Baldessari’s next major series of prints, Hegel’s Cellar (Marian Goodman Multiples, 1986), combined his interests in philosophy and identity. Returning to his customary mode of working, Baldessari provided maquettes for each plate that were primarily executed by Master Printer Patricia Branstead under his direction – he later traveled to the studio to proof and add handwork. For this series of ten aquatints, Baldessari juxtaposed stock imagery in montages to suggest Hegel’s theory of an “abyss (or cellar) as a psychic space where one preserve[s] images unconsciously” (Wendy Weitman in The Prints of John Baldessari: A Catalogue Raisonne 1971–2007, 23-24). As Weitman observes, the plate titled Two Boats (illustrated at top) is an example of Baldessari’s investigations behind the nature of “group think” – the individual surrendering selfhood to the masses – a phenomenon he first studied in Elias Canetti’s 1960 treatise Crowds and Power. In a further exploration of the nature of individuality, Baldessari had begun to cover the faces in his stock imagery with dots so they would function as general types rather than personalities. This had the added benefit of forcing viewers to focus on other aspects of the composition and details that might have been otherwise overlooked. The dots were white at first, but later he began to use primary and secondary colors as defined on the color wheel. Baldessari chose this limitation in order to avoid aesthetic color choices, instead following an arbitrary system.
The 1988 prints The Fallen Easel and Object (with Flaw) represented a major shift in Baldessari’s approach to presentation, allowing a more complex relationship between his found imagery. In both prints, Baldessari expertly contrasts unrelated photographs to suggest a mysterious and/or ominous undercurrent. The dynamic tension between the figures and objects is enhanced by jarring angles and haphazard stacking. Though he had explored this approach in unique works since the 1970s, technical advances in printmaking allowed Baldessari to dictate the form and position of each element in these works to follow its function within the piece. He also took advantage of recent technologies that allowed prints to be fused to a metal backing and mounted directly on the wall. This technique was used for the upper elements of The Fallen Easel and the central figure in Object (with Flaw). At this point, he also began to select simple black frames for his work – a style he still prefers. The conventionality of framing had previously irked him, but his dealer Ileana Sonnabend persuaded him to consider protecting his work after several years of witnessing damage to his unframed paper-based media.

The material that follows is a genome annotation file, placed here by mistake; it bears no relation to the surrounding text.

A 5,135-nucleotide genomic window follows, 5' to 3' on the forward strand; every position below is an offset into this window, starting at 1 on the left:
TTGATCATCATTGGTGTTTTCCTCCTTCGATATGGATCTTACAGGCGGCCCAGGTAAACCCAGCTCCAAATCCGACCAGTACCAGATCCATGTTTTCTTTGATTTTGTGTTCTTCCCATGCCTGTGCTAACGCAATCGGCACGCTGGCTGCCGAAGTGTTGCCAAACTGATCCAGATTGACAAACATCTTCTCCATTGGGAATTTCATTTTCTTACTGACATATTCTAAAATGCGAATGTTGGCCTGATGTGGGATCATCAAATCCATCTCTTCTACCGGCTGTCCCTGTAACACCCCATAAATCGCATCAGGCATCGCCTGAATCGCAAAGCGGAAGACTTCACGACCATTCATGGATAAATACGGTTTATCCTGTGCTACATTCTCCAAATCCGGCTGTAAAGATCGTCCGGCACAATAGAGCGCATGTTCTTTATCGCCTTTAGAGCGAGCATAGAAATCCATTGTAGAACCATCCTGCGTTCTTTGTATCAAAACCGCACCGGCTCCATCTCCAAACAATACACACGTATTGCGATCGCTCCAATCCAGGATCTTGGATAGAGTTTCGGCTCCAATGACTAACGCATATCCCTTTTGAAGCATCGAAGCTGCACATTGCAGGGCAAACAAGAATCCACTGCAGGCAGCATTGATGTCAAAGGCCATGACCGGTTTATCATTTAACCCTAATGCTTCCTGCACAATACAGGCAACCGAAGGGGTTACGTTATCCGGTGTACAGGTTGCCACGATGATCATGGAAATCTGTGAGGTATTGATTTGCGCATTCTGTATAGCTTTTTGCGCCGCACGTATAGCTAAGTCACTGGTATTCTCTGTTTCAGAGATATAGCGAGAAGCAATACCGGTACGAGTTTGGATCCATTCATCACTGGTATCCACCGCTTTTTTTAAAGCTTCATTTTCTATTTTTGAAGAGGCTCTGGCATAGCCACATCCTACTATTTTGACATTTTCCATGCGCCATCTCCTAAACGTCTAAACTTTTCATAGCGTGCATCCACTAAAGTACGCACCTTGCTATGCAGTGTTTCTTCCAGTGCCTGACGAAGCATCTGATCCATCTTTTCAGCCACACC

The central photo in The Fallen Easel foretold Baldessari’s pending shift to using color imagery in the 1994 series A French Horn Player, A Square Blue Moon, and Other Subjects (Gemini G.E.L.). In a recent discussion with Wendy Weitman, he attributed this change to boredom – a force Baldessari frequently cites as an impetus to his work, “I guess the boredom part of me is something genetic…you just have to get to the studio…and eventually you get bored and you’ll try not to be bored and then that’s the beginning of creativity” (Tate Channel online documentary). At the same time, Baldessari also began to use colors beyond the basic primary and secondary palette, a trend that is more prevalent in his most recent work.